Studying a group of 16 college students working intensively together on a 9 week summer project, researchers measured their brain activity during a simulated social encounter at the beginning of (T1) and after months of actually getting to know one another (T2). While looking at photos of one another’s faces, fMRI was used to measure activity in the vmPFC and VS. Researchers used structural equation modeling to apply the “actor-partner interdependence model” to fMRI data, allowing researchers to check not only what individual factors predicted mutual affection at the end of the summer, but also whether aspects of shared brain activity were uniquely predictive of future affection. The nature of this affection, romantic, platonic, or what have you, was not specified.
There were several relevant findings. First, they learned that individual brain activity in the areas of interest (“neural valuation”) at T1 predicted feelings of liking the other person at T2, even after factoring out how much they said they liked the person at T1. This suggests a specific neural predictive element beyond how much one person subjectively was aware of how much they liked the other person. They also found that how much one person ended up liking the other person was also correlated with how much the other person liked them at the beginning.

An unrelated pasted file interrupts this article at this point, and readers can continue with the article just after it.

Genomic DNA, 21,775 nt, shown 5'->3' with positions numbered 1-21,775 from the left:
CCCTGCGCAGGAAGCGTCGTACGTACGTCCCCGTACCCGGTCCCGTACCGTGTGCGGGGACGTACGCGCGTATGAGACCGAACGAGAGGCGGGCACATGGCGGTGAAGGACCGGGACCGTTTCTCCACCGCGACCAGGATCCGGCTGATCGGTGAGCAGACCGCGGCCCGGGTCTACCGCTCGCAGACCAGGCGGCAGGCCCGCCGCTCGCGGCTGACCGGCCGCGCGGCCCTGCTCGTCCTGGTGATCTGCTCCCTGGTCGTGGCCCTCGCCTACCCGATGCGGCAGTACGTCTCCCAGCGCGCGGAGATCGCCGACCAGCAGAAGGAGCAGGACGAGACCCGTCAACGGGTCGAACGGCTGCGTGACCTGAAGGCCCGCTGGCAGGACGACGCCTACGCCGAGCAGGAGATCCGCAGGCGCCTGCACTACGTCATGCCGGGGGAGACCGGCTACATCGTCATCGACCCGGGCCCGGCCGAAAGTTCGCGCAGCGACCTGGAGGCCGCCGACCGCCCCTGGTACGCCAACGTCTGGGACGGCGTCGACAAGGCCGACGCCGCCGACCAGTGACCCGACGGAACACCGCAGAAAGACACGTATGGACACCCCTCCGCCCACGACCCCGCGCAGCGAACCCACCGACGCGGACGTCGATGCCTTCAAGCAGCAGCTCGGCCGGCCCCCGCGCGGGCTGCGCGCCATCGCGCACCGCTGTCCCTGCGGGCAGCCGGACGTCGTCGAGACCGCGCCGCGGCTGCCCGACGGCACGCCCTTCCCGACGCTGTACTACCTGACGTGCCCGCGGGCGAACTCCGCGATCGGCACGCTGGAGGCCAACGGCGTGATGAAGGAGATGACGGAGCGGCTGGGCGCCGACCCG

Persuasively, they showed that social factors, like personality and demographic factors (e.g. similarity of background) did not significantly contribute to predicting future liking, underlining the predictive value of neural activity. Researchers were also able to show that both individual factors (“actor effects”) and relationship factors (“partner effects”) were significant in understanding and predicting future mutual affection. They took pains to make sure they were showing a real partner effect, for example testing to make sure that one person’s liking of the other grew over time, above and beyond their own initial feelings of affection and in interaction with the other person’s liking of them. Finally, the importance of the partner effects doubled over the course of the summer, surpassing the early individual markers of affection.